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Unformatted text preview: Kafu Wong © 2007 ECON1003: Analysis of Economic Data Lesson61 Lesson 6: Sampling Methods and the Sampling Methods and the Central Limit Theorem Central Limit Theorem Kafu Wong © 2007 ECON1003: Analysis of Economic Data Lesson62 Outline Point estimate Why sample the population? Probability sampling Choice of sampling method: Sampling straws Sampling distribution of the sample means Probability histograms and empirical histograms Central Limit Theorem Normal approximation to Binomial Kafu Wong © 2007 ECON1003: Analysis of Economic Data Lesson63 Making statements about a population by examining sample results Sample Population Inferential Statistics Inference Population parameters (unknown, but can be estimated from sample evidence) Sample statistics (known) Kafu Wong © 2007 ECON1003: Analysis of Economic Data Lesson64 Inferential Statistics Inferential Statistics Estimation Hypothesis Testing Kafu Wong © 2007 ECON1003: Analysis of Economic Data Lesson65 Point Estimates Examples of point estimates are the sample mean , the sample standard deviation , the sample variance , the sample proportion . A point estimate is one value ( a single point ) that is used to estimate a population parameter. Kafu Wong © 2007 ECON1003: Analysis of Economic Data Lesson66 Estimating the percentage of Earth covered by water Experiments: Paint a dot on your thumb. Catch the globe and tell me whether the dot on your thumb lands on water. Estimate the percentage of Earth covered by water by the average of all trials. Idea: If we draw many observations with replacement, the sample average will approach the population proportion. Code water as 1 and land as 0, the sample average will be an estimate of the proportion will be the percentage of Earth covered by water. Truth: Water covers 71% of the Earth's surface. e.g., http://pao.cnmoc.navy.mil/educate/neptune/trivia/earth.htm Kafu Wong © 2007 ECON1003: Analysis of Economic Data Lesson67 Why Sample the Population? The physical impossibility of checking all items in the population. The cost of studying all the items in a population. The sample results are usually adequate. Contacting the whole population would often be time consuming. The destructive nature of certain tests. Kafu Wong © 2007 ECON1003: Analysis of Economic Data Lesson68 Probability Sampling A probability sample is a sample selected such that each item or person in the population being studied has a known likelihood of being included in the sample....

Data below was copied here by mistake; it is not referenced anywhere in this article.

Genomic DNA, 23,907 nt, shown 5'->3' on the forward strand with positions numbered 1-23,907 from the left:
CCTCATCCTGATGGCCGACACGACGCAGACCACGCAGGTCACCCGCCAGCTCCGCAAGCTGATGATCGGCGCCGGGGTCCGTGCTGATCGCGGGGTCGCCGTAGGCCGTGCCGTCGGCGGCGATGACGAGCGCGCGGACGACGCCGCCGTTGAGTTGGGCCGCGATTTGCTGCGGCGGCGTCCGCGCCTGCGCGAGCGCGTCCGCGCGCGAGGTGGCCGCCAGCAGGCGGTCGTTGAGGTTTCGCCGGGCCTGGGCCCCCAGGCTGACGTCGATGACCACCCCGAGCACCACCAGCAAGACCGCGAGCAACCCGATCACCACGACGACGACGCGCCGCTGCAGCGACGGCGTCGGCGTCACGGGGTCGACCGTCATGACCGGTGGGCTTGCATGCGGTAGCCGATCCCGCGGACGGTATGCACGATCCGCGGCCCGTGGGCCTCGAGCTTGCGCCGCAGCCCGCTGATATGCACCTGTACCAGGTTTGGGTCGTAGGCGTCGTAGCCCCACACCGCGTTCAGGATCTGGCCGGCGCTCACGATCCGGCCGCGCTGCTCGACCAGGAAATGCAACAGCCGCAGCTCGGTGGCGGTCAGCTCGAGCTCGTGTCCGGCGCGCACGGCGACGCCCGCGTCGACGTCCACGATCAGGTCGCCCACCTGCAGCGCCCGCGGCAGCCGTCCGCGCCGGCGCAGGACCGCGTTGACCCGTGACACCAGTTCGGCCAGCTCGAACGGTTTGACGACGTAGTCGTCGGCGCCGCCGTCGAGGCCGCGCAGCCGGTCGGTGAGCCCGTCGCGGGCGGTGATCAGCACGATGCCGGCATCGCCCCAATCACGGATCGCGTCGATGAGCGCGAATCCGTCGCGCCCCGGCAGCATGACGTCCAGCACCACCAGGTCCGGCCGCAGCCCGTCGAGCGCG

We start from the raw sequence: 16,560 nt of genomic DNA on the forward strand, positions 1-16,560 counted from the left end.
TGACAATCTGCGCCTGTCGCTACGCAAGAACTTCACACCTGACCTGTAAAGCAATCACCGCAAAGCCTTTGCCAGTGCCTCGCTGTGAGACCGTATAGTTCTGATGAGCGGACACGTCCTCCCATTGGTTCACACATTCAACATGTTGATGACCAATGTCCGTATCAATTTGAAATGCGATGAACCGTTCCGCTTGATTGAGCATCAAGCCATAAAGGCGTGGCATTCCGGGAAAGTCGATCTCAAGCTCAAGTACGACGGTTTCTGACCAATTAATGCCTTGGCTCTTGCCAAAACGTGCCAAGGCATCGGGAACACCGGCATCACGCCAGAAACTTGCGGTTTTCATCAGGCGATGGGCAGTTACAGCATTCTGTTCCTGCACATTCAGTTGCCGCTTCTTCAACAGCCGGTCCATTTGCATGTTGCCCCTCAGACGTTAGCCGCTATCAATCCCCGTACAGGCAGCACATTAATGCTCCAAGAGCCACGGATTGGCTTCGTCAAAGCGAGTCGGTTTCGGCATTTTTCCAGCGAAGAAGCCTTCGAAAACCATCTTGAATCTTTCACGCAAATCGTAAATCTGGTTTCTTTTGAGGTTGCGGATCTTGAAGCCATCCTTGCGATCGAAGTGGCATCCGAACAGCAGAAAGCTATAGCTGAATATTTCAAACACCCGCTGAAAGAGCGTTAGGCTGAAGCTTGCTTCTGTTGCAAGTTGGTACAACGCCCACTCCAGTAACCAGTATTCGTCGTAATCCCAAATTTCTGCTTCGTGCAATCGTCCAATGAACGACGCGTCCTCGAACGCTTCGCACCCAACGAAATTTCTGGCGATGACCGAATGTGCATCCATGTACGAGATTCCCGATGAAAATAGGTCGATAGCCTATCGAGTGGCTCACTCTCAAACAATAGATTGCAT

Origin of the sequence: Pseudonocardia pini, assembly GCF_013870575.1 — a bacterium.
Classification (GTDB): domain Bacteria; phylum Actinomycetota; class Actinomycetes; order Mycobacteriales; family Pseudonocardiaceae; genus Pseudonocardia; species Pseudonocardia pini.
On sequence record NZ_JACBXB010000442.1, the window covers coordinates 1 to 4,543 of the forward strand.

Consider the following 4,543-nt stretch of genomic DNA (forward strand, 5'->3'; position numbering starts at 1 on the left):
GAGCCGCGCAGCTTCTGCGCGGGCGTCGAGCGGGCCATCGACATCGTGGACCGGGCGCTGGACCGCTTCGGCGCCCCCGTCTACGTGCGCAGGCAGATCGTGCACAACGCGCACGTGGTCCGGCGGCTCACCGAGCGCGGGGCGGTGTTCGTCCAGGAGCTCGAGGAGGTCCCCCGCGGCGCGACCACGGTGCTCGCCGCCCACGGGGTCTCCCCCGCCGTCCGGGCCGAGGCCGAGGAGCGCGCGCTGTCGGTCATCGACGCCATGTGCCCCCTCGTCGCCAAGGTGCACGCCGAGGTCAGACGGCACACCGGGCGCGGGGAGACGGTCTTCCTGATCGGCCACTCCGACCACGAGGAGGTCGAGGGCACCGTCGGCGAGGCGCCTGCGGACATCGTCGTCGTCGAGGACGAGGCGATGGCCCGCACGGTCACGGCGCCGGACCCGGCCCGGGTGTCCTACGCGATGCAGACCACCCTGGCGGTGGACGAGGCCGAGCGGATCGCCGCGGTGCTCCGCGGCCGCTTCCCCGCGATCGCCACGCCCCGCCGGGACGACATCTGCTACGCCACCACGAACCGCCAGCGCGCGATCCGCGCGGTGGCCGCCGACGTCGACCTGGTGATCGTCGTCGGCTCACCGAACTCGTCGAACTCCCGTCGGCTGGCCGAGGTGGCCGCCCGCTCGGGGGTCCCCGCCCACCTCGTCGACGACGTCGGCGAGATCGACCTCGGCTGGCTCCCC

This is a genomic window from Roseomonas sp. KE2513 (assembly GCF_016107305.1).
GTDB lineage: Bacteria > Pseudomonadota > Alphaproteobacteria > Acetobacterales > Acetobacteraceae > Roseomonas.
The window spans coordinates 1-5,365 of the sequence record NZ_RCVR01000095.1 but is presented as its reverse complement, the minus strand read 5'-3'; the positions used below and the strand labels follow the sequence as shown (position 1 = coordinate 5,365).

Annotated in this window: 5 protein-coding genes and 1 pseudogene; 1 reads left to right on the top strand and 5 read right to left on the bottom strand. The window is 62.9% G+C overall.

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 Fall '09
 Paul
 µ, d.f., economic data, Kafu Wong

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